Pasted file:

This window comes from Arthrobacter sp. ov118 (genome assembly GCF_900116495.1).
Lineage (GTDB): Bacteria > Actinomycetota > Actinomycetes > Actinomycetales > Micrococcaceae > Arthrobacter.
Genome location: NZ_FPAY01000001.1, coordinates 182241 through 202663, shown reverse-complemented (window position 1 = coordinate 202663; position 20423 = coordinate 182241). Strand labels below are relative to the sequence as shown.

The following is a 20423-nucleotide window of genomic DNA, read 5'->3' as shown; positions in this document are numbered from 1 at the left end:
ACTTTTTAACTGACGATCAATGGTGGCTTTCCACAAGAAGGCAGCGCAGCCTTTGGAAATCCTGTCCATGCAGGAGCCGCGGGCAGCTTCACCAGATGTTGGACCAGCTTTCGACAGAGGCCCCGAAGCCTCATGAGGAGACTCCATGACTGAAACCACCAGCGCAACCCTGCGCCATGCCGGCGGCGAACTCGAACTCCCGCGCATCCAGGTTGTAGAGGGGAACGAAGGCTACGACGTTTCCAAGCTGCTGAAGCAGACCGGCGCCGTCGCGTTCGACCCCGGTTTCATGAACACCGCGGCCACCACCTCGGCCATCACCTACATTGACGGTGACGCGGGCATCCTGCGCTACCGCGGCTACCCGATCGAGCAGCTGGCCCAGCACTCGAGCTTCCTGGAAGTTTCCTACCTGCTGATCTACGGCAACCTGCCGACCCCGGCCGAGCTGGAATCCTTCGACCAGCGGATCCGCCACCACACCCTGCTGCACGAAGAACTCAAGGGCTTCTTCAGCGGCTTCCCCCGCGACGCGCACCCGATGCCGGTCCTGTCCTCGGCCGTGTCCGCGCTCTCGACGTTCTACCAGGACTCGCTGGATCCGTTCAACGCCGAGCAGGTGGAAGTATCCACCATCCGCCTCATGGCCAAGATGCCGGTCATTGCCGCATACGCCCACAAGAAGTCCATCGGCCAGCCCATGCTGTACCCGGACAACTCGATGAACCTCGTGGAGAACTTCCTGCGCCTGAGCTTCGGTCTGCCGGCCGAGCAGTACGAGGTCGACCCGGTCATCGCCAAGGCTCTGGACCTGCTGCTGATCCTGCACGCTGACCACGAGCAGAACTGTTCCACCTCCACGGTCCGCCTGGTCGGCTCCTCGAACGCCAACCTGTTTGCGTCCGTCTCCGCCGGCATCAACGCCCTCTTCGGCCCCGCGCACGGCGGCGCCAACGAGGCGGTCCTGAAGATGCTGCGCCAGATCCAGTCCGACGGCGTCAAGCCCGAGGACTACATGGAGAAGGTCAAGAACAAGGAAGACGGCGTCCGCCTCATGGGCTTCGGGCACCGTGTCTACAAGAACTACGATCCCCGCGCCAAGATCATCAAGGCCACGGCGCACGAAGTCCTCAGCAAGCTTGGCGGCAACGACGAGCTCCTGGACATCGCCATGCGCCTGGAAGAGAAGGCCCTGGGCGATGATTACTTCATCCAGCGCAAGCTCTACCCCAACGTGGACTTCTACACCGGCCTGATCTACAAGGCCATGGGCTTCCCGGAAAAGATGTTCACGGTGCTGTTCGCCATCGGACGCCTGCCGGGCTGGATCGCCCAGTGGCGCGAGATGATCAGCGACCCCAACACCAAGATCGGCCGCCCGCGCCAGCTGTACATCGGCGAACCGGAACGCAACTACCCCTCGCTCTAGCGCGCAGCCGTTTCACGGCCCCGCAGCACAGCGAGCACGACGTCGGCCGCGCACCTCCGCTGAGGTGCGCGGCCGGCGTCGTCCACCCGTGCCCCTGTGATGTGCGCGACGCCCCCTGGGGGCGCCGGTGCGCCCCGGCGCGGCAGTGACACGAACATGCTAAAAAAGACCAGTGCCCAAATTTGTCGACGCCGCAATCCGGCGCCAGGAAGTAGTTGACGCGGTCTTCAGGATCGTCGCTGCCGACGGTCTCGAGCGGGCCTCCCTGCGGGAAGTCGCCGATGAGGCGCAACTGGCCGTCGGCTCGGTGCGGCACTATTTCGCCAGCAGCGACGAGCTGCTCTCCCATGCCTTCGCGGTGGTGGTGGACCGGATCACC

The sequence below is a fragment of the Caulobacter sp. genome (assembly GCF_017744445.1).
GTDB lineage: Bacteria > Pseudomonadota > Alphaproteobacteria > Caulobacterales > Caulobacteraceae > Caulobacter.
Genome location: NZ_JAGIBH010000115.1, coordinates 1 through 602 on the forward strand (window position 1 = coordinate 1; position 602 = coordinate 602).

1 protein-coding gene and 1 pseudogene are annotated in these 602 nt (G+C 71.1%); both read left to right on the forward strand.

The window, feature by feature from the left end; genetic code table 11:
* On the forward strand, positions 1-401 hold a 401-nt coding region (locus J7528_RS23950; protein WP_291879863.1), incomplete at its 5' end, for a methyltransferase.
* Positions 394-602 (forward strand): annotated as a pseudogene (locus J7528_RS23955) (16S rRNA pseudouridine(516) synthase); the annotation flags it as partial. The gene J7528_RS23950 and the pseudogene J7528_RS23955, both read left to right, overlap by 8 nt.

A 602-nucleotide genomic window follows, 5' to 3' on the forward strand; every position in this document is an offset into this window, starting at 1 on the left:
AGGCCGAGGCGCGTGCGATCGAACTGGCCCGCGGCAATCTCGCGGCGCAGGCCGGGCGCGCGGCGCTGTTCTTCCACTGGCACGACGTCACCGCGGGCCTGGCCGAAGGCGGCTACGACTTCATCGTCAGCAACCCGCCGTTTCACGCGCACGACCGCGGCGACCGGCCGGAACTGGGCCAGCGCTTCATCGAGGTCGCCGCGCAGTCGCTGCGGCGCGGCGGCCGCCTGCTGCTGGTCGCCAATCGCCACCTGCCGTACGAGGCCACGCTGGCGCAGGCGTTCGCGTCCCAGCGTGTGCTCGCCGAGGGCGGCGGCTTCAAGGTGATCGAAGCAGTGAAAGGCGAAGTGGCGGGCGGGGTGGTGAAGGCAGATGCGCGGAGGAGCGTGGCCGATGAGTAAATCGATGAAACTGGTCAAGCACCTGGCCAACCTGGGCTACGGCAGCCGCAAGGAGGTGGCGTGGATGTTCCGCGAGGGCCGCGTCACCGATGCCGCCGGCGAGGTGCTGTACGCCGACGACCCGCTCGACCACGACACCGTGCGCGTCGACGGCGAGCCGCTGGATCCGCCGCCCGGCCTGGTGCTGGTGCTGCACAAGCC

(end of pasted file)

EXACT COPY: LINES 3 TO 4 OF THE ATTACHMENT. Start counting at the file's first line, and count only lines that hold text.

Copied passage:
Genome location: NZ_FPAY01000001.1, coordinates 182241 through 202663, shown reverse-complemented (window position 1 = coordinate 202663; position 20423 = coordinate 182241). Strand labels below are relative to the sequence as shown.

The following is a 20423-nucleotide window of genomic DNA, read 5'->3' as shown; positions in this document are numbered from 1 at the left end: